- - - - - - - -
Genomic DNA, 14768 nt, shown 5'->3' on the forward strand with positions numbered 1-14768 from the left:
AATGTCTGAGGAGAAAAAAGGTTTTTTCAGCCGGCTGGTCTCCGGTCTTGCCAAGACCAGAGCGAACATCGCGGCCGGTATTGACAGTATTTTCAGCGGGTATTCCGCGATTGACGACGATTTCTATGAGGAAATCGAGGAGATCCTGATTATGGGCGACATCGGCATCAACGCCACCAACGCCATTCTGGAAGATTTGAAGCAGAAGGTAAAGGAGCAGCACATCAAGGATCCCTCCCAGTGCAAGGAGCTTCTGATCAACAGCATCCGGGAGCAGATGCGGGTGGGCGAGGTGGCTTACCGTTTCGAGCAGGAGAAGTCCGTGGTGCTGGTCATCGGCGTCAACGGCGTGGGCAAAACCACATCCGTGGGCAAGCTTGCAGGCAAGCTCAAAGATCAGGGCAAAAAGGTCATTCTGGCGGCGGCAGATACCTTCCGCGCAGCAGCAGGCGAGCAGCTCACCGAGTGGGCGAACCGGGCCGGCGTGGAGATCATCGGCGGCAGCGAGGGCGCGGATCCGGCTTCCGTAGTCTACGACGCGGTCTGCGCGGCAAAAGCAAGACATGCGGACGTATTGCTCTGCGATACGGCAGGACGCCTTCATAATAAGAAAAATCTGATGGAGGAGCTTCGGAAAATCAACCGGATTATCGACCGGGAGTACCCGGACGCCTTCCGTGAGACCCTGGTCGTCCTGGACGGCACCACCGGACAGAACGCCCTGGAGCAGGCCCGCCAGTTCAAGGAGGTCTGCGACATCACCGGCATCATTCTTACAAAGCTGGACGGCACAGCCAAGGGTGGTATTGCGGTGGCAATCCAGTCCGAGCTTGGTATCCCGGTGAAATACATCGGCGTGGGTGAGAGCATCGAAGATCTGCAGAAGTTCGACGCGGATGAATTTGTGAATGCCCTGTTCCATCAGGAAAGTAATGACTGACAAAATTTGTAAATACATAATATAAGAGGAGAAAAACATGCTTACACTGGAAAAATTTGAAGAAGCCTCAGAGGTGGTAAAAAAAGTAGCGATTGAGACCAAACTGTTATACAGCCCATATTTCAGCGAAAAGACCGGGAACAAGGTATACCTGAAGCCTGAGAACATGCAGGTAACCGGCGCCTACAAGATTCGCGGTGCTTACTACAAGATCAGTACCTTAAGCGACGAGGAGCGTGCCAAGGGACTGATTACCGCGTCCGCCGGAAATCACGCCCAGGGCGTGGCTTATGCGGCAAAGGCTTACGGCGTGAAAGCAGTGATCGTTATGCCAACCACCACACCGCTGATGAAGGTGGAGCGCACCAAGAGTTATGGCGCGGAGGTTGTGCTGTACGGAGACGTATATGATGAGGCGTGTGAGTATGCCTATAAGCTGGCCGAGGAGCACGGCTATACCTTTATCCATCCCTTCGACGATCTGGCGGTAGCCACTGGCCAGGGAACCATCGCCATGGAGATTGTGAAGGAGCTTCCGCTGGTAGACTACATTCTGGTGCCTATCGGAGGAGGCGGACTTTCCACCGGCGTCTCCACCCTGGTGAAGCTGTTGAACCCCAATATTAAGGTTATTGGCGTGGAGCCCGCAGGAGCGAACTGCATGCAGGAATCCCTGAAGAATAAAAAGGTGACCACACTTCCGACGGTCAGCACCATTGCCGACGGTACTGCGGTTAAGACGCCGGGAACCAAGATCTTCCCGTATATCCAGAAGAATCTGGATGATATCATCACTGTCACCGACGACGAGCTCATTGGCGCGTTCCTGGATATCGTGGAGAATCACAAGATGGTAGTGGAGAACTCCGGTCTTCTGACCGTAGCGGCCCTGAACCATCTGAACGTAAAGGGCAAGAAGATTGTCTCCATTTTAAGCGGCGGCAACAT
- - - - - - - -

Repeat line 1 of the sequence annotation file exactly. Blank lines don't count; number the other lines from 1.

Genomic DNA, 14768 nt, shown 5'->3' on the forward strand with positions numbered 1-14768 from the left: